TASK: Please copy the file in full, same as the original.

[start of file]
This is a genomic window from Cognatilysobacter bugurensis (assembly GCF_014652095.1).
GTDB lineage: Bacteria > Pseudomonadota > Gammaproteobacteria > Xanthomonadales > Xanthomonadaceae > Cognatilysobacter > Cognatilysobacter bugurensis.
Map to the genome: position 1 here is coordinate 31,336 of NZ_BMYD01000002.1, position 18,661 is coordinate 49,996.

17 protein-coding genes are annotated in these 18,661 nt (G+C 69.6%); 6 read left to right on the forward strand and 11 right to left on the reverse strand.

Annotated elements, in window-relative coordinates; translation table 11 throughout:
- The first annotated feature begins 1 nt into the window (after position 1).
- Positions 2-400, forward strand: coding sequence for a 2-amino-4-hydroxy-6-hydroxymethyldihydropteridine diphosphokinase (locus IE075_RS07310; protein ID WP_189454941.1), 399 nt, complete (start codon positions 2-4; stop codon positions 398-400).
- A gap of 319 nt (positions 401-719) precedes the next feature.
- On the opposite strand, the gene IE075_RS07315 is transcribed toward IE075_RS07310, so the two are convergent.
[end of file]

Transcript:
This is a genomic window from Cognatilysobacter bugurensis (assembly GCF_014652095.1).
GTDB lineage: Bacteria > Pseudomonadota > Gammaproteobacteria > Xanthomonadales > Xanthomonadaceae > Cognatilysobacter > Cognatilysobacter bugurensis.
Map to the genome: position 1 here is coordinate 31,336 of NZ_BMYD01000002.1, position 18,661 is coordinate 49,996.

17 protein-coding genes are annotated in these 18,661 nt (G+C 69.6%); 6 read left to right on the forward strand and 11 right to left on the reverse strand.

Annotated elements, in window-relative coordinates; translation table 11 throughout:
- The first annotated feature begins 1 nt into the window (after position 1).
- Positions 2-400, forward strand: coding sequence for a 2-amino-4-hydroxy-6-hydroxymethyldihydropteridine diphosphokinase (locus IE075_RS07310; protein ID WP_189454941.1), 399 nt, complete (start codon positions 2-4; stop codon positions 398-400).
- A gap of 319 nt (positions 401-719) precedes the next feature.
- On the opposite strand, the gene IE075_RS07315 is transcribed toward IE075_RS07310, so the two are convergent.